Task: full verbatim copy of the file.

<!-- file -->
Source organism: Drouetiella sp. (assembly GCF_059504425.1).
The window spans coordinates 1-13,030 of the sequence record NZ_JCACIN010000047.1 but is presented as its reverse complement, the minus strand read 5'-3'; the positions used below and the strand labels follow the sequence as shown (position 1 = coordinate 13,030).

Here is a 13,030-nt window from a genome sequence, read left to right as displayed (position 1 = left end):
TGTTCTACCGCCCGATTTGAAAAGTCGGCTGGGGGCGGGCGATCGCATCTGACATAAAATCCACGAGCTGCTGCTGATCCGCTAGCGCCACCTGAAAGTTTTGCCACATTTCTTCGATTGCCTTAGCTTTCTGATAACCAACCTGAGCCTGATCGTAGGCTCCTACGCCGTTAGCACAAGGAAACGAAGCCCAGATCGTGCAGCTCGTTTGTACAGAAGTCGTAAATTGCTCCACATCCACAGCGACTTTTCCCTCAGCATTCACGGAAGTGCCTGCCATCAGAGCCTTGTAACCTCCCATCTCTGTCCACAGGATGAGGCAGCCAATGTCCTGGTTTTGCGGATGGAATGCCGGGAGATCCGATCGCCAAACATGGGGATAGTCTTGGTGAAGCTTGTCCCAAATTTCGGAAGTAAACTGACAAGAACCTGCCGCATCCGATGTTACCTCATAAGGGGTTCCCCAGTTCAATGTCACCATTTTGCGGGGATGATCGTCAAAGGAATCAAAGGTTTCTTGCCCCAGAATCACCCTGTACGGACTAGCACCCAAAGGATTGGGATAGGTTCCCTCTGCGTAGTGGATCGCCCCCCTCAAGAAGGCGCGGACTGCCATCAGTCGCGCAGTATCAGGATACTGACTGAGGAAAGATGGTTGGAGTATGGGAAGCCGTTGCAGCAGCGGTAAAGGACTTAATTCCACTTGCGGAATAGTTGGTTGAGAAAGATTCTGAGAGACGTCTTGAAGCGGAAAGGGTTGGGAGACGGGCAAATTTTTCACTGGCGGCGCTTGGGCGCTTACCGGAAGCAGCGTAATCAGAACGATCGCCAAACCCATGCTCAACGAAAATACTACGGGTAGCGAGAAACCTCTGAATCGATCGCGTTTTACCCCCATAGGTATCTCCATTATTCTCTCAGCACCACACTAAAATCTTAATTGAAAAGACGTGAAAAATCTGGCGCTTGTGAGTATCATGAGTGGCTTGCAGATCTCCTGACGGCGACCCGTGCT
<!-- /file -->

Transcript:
Source organism: Drouetiella sp. (assembly GCF_059504425.1).
The window spans coordinates 1-13,030 of the sequence record NZ_JCACIN010000047.1 but is presented as its reverse complement, the minus strand read 5'-3'; the positions used below and the strand labels follow the sequence as shown (position 1 = coordinate 13,030).

Here is a 13,030-nt window from a genome sequence, read left to right as displayed (position 1 = left end):
TGTTCTACCGCCCGATTTGAAAAGTCGGCTGGGGGCGGGCGATCGCATCTGACATAAAATCCACGAGCTGCTGCTGATCCGCTAGCGCCACCTGAAAGTTTTGCCACATTTCTTCGATTGCCTTAGCTTTCTGATAACCAACCTGAGCCTGATCGTAGGCTCCTACGCCGTTAGCACAAGGAAACGAAGCCCAGATCGTGCAGCTCGTTTGTACAGAAGTCGTAAATTGCTCCACATCCACAGCGACTTTTCCCTCAGCATTCACGGAAGTGCCTGCCATCAGAGCCTTGTAACCTCCCATCTCTGTCCACAGGATGAGGCAGCCAATGTCCTGGTTTTGCGGATGGAATGCCGGGAGATCCGATCGCCAAACATGGGGATAGTCTTGGTGAAGCTTGTCCCAAATTTCGGAAGTAAACTGACAAGAACCTGCCGCATCCGATGTTACCTCATAAGGGGTTCCCCAGTTCAATGTCACCATTTTGCGGGGATGATCGTCAAAGGAATCAAAGGTTTCTTGCCCCAGAATCACCCTGTACGGACTAGCACCCAAAGGATTGGGATAGGTTCCCTCTGCGTAGTGGATCGCCCCCCTCAAGAAGGCGCGGACTGCCATCAGTCGCGCAGTATCAGGATACTGACTGAGGAAAGATGGTTGGAGTATGGGAAGCCGTTGCAGCAGCGGTAAAGGACTTAATTCCACTTGCGGAATAGTTGGTTGAGAAAGATTCTGAGAGACGTCTTGAAGCGGAAAGGGTTGGGAGACGGGCAAATTTTTCACTGGCGGCGCTTGGGCGCTTACCGGAAGCAGCGTAATCAGAACGATCGCCAAACCCATGCTCAACGAAAATACTACGGGTAGCGAGAAACCTCTGAATCGATCGCGTTTTACCCCCATAGGTATCTCCATTATTCTCTCAGCACCACACTAAAATCTTAATTGAAAAGACGTGAAAAATCTGGCGCTTGTGAGTATCATGAGTGGCTTGCAGATCTCCTGACGGCGACCCGTGCT